Caleb argues that the state of the law with respect to private rights of action at the time Congress enacts a particular provision bears upon the knowledge and intent Congress had at the time of enactment. Silence in that context can reflect a desire not to disturb pre-existing private rights of action, as the Supreme Court explained in Merrill Lynch, Pierce, Fenner & Smith v. Curran, 456 U.S. 353, 378-79, 72 L. Ed. 2d 182, 102 S. Ct. 1825 (1982):


In determining whether a private cause of action is implicit in a federal statutory scheme when the statute by its term is silent on that issue, the initial focus must be on the state of the law at the time the legislation was enacted. More precisely, we must examine Congress' perception of the law that it was shaping or reshaping. When Congress enacts new legislation, the question is whether Congress intended to create a private remedy as a supplement to the express enforcement provisions of the statute. When Congress acts in a statutory context in which an implied private remedy has already been recognized by the courts, however, the inquiry logically is different. Congress need not have intended to create a new remedy, since one already existed; the question is whether Congress intended to preserve the pre-existing remedy.

 Rule 14e-1(c) was enacted pursuant to the authority vested in the SEC by the final sentence of § 14(e), which was itself enacted in 1970 as an amendment to the remainder of § 14(e). By 1970 the courts had created a private right of action under § 14(e), see Butler Aviation Int'l v. Comprehensive Designers, Inc., 425 F.2d 842, 843 n.1 (2d Cir. 1970); Crane Company v. Westinghouse Air Brake Co., 419 F.2d 787, 798-99 (2d Cir. 1969), cert. denied, 400 U.S. 822, 27 L. Ed. 2d 50, 91 S. Ct. 41 (1970); Electronic Specialty Co. v. International Controls Corp., 295 F. Supp. 1063, 1071-72 (S.D.N.Y. 1968), aff'd in part, rev'd in part on other grounds, 409 F.2d 937 (2d Cir. 1969), and Congress may be deemed to have been aware that the courts were upholding private rights of action directly under § 14(e).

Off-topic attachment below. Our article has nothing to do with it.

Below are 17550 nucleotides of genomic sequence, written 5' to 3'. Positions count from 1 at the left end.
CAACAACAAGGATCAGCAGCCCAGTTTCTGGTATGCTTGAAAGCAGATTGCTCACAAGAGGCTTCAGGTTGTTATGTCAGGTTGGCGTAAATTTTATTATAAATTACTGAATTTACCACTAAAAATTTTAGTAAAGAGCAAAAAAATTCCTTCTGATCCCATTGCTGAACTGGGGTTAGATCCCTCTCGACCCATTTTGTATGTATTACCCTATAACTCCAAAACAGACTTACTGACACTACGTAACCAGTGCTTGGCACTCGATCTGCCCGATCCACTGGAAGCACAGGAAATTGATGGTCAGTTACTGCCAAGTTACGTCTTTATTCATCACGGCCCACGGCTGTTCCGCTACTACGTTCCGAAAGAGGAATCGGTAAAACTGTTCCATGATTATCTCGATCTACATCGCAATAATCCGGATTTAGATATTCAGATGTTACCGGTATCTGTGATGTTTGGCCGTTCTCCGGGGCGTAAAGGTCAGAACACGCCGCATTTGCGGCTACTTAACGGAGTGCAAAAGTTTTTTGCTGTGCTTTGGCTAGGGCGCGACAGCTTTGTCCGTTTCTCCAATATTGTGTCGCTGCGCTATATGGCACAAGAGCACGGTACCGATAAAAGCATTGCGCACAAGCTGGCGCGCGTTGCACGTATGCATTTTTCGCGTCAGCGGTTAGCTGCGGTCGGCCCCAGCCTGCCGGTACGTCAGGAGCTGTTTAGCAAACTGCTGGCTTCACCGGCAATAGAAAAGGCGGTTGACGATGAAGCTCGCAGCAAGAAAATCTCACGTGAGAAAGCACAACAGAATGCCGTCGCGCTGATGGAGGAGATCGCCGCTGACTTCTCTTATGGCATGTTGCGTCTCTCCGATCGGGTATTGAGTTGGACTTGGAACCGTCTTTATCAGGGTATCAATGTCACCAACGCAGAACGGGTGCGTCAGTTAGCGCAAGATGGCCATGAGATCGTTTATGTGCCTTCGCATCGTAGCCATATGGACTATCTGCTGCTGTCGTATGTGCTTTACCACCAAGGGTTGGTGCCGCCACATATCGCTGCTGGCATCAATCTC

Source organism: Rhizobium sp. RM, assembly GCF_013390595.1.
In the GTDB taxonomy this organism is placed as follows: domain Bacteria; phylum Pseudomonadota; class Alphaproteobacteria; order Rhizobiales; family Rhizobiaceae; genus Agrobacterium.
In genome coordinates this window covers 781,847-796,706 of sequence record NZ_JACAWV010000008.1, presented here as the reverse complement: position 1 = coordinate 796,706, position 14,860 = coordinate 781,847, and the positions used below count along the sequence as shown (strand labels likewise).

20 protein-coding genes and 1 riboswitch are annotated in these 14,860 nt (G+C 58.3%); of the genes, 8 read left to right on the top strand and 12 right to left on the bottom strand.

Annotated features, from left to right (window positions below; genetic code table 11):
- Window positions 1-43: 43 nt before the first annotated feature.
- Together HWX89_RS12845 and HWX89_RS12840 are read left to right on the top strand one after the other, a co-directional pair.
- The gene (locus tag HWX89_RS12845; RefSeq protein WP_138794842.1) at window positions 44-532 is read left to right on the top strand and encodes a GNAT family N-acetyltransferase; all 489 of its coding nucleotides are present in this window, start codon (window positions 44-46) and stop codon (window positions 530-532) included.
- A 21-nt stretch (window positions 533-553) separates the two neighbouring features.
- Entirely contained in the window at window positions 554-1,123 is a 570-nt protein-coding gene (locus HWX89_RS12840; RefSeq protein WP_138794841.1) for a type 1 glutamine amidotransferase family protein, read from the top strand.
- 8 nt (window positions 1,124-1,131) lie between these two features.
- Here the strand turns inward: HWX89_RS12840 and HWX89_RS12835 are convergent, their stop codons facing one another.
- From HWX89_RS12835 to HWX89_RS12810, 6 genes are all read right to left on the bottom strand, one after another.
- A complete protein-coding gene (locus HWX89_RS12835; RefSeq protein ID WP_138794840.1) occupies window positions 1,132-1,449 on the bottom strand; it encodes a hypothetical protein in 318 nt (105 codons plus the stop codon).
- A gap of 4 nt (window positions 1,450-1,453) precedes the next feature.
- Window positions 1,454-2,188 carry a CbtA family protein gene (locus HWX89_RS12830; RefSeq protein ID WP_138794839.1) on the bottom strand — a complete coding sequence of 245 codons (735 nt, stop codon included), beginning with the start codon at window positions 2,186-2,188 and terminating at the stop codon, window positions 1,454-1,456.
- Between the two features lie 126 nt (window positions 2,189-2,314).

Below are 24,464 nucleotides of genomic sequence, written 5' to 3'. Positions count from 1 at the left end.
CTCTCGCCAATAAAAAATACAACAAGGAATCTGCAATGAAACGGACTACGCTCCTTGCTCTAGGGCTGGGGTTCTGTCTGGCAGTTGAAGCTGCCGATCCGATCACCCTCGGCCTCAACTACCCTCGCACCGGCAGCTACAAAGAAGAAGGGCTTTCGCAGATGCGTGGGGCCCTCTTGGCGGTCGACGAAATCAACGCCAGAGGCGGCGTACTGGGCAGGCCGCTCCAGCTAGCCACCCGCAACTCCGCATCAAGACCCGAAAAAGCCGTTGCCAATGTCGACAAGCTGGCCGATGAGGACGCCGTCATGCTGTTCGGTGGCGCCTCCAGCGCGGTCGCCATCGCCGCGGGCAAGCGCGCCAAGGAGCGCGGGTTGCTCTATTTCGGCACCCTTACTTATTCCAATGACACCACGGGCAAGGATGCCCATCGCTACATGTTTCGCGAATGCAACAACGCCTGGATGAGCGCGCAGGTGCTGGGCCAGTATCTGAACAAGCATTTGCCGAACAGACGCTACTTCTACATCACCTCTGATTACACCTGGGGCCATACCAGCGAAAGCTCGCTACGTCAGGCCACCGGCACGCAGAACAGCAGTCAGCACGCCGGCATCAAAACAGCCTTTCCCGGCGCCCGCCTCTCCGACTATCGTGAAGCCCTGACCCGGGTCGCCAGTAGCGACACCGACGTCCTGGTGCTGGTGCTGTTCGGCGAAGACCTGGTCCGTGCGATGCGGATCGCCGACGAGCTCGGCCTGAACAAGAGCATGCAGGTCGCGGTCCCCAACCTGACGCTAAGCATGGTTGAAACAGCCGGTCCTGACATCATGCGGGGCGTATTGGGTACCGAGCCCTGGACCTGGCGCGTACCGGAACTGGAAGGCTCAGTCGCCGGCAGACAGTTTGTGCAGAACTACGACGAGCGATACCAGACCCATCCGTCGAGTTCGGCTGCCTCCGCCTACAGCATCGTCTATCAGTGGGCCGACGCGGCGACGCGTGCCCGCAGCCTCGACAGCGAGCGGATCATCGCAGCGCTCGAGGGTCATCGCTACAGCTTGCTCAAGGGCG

However, the sentence authorizing the SEC to promulgate rules "reasonably designed to prevent, such acts and practices as are fraudulent, deceptive, or manipulative," 15 U.S.C. § 78(n)(e), altered the elements of the cause of action necessary to allege a violation. As the earlier opinion held, the rules issued pursuant to this sentence did not necessarily require an assertion of scienter to allege a violation. The SEC was given the authority to forbid acts that were not themselves fraudulent but could reasonably prevent fraud. Private actions under § 14e required a showing of actual fraud, and the amendment was consequently more similar to a new right or provision with respect to which a Congressional understanding of the existing statute's authorization of a private right of action is less meaningful. See Daily Income Fund, Inc. v. Fox, 464 U.S. 523, 104 S. Ct. 831, 78 L. Ed. 2d 645 (1984). No facile leap can therefore be made from Congress' recognition in 1970 of a private cause of action under § 14(e) to Congress' implicit recognition of a private cause of action under the Rules promulgated pursuant to the amendment. *fn1"